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Searching for metastases in ovarian tissue before autotransplantation: a tailor-made approach.

Research paper by Ellen J EJ Hoekman, Vincent T H B M VT Smit, Timothy P TP Fleming, Leonie A LA Louwe, Gert Jan GJ Fleuren, Carina G J M CG Hilders

Indexed on: 17 Dec '14Published on: 17 Dec '14Published in: Fertility and Sterility®



Abstract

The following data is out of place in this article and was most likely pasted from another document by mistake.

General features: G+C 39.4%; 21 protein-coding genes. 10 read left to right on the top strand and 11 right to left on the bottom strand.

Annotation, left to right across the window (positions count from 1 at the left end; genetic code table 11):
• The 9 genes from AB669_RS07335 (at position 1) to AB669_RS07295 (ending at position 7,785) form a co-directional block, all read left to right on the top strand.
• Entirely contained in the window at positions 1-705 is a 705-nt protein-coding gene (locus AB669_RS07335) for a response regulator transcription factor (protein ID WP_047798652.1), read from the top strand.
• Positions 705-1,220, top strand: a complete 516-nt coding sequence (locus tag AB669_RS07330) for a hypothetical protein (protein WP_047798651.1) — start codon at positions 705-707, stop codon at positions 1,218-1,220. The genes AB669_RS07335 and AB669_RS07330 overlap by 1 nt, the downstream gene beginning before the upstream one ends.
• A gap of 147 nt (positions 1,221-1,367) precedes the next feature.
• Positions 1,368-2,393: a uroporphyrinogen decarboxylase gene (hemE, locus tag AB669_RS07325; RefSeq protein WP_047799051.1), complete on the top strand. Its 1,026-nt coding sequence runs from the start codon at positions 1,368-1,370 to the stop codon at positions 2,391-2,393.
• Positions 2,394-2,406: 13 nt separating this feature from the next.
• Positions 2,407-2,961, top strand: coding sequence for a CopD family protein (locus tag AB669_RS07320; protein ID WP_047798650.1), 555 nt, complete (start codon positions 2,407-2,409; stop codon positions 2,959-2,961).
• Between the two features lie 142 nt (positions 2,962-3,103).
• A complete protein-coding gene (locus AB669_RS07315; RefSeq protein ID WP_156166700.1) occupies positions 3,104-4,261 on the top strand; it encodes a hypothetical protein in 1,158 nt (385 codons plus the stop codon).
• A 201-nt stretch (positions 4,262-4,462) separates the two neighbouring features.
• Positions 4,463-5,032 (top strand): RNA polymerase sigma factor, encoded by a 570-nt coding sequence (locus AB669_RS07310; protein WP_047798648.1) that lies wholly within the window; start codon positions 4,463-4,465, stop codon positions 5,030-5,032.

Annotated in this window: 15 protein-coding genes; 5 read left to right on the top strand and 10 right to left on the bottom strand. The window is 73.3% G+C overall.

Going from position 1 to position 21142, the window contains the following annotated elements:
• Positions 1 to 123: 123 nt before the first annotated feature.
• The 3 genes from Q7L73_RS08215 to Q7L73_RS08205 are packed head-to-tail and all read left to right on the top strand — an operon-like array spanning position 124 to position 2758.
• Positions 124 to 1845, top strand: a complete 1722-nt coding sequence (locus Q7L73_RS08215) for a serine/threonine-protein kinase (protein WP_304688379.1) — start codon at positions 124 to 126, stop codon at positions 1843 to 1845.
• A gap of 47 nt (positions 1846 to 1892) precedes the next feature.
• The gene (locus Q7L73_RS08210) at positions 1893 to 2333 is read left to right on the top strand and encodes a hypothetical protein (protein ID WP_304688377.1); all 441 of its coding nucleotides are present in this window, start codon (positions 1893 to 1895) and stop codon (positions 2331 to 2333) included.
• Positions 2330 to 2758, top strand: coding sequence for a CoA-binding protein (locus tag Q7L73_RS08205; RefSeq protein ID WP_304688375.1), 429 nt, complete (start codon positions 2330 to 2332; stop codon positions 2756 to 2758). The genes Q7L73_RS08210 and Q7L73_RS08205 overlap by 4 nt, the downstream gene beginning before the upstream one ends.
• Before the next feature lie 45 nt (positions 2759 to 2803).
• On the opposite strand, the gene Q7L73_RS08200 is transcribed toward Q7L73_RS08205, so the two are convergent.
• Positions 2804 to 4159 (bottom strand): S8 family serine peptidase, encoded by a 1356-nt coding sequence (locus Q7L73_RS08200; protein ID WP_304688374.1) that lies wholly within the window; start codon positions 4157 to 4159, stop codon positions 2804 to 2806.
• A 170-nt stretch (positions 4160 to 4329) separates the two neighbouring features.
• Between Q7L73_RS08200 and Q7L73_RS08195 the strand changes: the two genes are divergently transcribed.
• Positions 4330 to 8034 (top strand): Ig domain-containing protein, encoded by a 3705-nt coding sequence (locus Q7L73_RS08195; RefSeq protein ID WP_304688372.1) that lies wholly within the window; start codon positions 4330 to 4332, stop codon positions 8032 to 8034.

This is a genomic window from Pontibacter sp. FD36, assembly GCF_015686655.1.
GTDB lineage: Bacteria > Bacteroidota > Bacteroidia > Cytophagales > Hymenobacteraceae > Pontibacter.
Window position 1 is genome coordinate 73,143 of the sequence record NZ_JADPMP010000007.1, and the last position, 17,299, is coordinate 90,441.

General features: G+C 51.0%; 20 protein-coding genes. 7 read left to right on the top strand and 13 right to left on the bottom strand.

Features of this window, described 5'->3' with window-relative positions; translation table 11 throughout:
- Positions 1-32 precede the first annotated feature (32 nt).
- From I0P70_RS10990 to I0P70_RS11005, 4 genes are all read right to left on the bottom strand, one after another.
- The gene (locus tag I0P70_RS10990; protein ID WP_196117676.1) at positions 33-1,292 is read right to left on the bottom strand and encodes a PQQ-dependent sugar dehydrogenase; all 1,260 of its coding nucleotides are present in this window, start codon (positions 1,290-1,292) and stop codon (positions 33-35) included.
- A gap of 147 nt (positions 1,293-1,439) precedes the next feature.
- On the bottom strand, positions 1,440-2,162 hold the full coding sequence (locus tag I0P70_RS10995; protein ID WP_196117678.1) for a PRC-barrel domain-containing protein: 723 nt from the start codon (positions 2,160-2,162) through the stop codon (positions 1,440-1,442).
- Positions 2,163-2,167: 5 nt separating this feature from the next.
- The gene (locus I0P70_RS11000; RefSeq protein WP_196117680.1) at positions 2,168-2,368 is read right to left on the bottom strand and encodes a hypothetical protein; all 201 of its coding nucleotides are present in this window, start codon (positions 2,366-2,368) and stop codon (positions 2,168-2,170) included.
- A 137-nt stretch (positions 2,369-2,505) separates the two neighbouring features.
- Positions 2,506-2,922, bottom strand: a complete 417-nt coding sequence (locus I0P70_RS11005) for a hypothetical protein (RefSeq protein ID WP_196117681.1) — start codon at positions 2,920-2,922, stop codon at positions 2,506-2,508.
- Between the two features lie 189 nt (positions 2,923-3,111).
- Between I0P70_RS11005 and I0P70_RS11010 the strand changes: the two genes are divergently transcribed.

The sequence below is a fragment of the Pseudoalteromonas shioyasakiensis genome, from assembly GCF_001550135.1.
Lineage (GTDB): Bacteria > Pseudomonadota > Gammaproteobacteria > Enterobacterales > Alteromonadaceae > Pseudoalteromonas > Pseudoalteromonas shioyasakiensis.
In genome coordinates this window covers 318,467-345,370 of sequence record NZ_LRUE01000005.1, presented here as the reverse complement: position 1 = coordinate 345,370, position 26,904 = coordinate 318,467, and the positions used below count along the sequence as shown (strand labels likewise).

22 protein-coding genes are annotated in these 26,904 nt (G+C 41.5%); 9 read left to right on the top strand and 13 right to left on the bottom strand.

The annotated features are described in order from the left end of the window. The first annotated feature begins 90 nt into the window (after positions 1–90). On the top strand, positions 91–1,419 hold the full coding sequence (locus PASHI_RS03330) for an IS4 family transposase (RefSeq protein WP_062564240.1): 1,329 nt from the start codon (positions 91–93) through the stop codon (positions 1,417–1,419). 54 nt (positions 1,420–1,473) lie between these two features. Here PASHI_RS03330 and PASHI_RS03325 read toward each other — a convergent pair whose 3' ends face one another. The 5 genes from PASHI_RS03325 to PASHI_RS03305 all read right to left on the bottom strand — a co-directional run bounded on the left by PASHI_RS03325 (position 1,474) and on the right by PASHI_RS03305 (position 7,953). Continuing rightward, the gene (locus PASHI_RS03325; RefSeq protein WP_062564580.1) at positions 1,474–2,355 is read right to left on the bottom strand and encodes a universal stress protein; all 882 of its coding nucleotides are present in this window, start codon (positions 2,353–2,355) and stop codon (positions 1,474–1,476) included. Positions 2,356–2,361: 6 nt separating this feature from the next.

To exclude minimal residual disease in remaining ovarian tissue after harvesting the ovarian cortex for cryopreservation, by means of a tailor-made approach.Retrospective case series.Hospital laboratory.We evaluated the ovarian and tubal tissue from 47 cancer patients (breast cancer, [non-]Hodgkin lymphoma; osteo-, Ewing, myxoid lipo-, and oropharyngeal synovial sarcoma; cervical, rectal, and esophageal cancer), who had stored ovarian tissue for fertility preservation.Immunohistochemistry (IHC) with tumor-related antibodies and genetic mutation analysis were performed to detect micrometastases by multiple sectioning at three levels of the paraffin-embedded formalin-fixed material. Molecular assays were performed with the use of tissue between these three levels of sectioning.Detection of micrometastases in ovaries.We analyzed 847 ovarian slides to detect isolated tumor cells (ITCs) or micrometastases by IHC. In only one case (1/47) were ITCs detected in the fallopian tube. That patient had an intra-abdominal metastatic esophageal carcinoma. Additional DNA analyses of breast and rectal cancer, Ewing sarcoma, and human papilloma virus in cervical patients did not show evidence of micrometastases in the ovarian tissue.The tailor-made approach consisted of patient-specific tumor markers which were used to search for ovarian micrometastases. We found evidence of metastatic disease within the fallopian tube of a patient with intraperitoneal metastatic esophageal adenocarcinoma.